7 In­sights into Equine Vi­sion

Practical Horseman - - Inside Your Ride -

1. From light to im­ages. As light en­ters the horse’s eye, it passes through the cornea, aqueous hu­mor, lens and vitre­ous hu­mor. These struc­tures re­fract, or bend, the light and fo­cus it onto the retina. At this point, the light is con­verted to an elec­tri­cal sig­nal that trav­els out of the eye, along the op­tic nerve, to the brain. The brain in­ter­prets it as im­ages, or vi­sion.

2. Binoc­u­lar and monoc­u­lar vi­sion. The horse’s eyes are placed on the side of his skull, giv­ing him a wide arc of monoc­u­lar vi­sion on each side and a roughly 65-de­gree arc of binoc­u­lar vi­sion in front. With monoc­u­lar vi­sion, the horse sees dif­fer­ent things through each eye, although the brain shares the in­for­ma­tion from each side. (This lays to rest the myth that what a horse sees with one eye isn’t rec­og­nized through the other eye.) Binoc­u­lar vi­sion al­lows the horse to see the same thing with both eyes at once. With this wide range of vi­sion from monoc­u­lar and binoc­u­lar view­ing, horses can see more of the world around them at any given mo­ment than a hu­man. When your horse spooks or star­tles, it may be caused by some­thing you can’t see with­out turn­ing your head.

3. Blind spots. This eye place­ment also gives the horse blind spots—no­tably be­hind him­self and for a space of about 4 feet in front of him. To ad­just for this front vi­sion lim­i­ta­tion, a horse will nat­u­rally raise, lower or tilt his head to see bet­ter—which could ex­plain why so many horses re­flex­ively move their head up­ward as you raise a hand to their fore­head. It’s also worth not­ing that a horse rid­den with his nose on or be­hind the ver­ti­cal can­not see di­rectly in front of him­self.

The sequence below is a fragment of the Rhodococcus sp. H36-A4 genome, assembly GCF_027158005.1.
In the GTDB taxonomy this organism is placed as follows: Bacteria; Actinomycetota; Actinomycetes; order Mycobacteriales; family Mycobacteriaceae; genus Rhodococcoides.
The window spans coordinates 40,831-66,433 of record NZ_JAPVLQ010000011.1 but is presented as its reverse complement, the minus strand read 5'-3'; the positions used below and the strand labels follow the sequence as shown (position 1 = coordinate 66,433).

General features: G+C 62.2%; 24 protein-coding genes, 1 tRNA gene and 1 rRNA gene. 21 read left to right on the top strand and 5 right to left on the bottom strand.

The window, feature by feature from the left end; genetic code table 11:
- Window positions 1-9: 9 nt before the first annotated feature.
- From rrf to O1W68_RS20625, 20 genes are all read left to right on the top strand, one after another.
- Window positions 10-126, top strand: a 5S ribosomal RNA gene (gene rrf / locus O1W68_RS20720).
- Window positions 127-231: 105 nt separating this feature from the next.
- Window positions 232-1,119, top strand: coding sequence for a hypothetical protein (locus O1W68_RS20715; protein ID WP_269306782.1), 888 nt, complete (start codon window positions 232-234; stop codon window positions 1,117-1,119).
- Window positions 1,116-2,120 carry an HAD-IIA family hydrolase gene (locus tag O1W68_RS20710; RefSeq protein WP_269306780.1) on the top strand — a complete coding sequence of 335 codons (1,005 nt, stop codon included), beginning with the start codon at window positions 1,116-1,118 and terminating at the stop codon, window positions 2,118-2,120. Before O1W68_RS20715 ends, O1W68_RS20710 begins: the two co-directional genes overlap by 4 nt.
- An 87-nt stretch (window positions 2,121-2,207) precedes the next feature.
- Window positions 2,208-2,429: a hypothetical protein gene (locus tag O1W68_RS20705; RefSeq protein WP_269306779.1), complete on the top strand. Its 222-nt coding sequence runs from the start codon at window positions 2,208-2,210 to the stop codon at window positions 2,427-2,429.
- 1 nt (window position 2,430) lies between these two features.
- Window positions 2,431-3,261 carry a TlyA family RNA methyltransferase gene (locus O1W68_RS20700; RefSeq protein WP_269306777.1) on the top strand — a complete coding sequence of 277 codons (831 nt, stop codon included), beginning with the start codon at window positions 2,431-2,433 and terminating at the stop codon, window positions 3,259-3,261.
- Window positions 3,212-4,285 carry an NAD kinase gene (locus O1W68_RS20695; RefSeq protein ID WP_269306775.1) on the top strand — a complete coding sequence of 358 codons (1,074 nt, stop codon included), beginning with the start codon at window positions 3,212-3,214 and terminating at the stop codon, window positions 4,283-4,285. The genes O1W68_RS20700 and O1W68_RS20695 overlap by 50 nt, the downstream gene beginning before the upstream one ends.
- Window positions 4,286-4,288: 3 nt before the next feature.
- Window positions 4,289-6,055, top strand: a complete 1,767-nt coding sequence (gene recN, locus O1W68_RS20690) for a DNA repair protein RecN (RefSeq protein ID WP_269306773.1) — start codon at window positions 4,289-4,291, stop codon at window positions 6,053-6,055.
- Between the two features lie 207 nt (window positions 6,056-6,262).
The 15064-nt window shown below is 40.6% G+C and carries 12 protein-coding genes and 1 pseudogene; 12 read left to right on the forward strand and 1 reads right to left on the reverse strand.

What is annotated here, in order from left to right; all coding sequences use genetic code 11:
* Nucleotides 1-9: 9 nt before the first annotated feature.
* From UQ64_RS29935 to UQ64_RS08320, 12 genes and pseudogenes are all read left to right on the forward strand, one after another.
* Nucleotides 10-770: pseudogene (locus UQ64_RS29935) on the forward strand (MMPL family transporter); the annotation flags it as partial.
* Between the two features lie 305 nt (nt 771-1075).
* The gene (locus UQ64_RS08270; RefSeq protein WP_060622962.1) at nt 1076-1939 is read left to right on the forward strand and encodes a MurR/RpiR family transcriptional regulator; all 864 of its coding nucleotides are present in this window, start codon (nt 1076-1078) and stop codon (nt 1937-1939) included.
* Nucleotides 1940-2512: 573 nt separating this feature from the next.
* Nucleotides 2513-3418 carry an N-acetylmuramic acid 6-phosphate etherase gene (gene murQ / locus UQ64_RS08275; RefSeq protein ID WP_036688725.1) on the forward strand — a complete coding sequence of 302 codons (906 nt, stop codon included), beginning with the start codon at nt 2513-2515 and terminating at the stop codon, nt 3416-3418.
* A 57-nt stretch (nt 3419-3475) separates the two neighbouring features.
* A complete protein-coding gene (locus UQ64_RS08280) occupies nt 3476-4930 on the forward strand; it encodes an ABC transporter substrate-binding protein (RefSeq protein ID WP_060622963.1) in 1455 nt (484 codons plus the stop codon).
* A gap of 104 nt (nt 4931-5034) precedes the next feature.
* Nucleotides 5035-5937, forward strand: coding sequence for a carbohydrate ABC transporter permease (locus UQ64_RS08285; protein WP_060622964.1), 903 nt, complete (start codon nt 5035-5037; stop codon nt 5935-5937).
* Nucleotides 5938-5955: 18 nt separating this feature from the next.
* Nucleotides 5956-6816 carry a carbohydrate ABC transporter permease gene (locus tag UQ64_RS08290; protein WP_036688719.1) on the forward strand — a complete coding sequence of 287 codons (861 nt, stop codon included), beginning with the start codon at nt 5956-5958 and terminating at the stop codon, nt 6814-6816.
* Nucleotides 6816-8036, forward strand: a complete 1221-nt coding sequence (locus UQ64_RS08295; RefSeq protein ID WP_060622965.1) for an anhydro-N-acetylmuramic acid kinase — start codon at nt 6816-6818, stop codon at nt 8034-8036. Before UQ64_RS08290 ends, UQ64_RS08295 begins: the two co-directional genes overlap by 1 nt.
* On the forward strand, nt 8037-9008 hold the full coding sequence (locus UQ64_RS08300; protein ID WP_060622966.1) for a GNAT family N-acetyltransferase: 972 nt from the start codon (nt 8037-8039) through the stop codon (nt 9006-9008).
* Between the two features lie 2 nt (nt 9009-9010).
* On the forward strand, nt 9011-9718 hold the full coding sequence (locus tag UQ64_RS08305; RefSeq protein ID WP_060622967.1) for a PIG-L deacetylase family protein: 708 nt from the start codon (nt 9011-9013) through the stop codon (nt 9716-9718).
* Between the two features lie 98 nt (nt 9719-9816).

4. Night vi­sion. Horses do have fairly good vi­sion in low-light con­di­tions. That’s be­cause their large eyes, com­bined with their hor­i­zon­tal pupils, help them cap­ture more light.

5. Color vi­sion. Horses can see some col­ors, although they prob­a­bly don’t see them as vi­brantly as peo­ple do. In gen­eral, they can see the green–yel­low spec­trum and the blue–gray spec­trum. They can’t see red.

6. Eye care. To help keep your horse’s eyes in good health, re­duce the chance of ir­ri­ta­tion from dust, in­sects and UV light. A fly mask may help as well as pro­vid­ing shade dur­ing peak sun­light hours. Also work to de­crease the risk of trauma by pay­ing at­ten­tion to sta­bling and pas­ture. Low tree branches, thorny plants, hooks or other sharp ob­jects can be haz­ardous.

7. Signs of trou­ble. If you no­tice that your horse is squint­ing, rub­bing an eye or sud­denly act­ing head shy, these could be signs of eye trou­ble. Also watch for tear­ing, squint­ing, red­ness, cloudi­ness or lumps and bumps around the eye. If you sus­pect a prob­lem, don’t hes­i­tate to call your vet­eri­nar­ian since treat­ment de­lays could in­crease the risk of a se­ri­ous is­sue.

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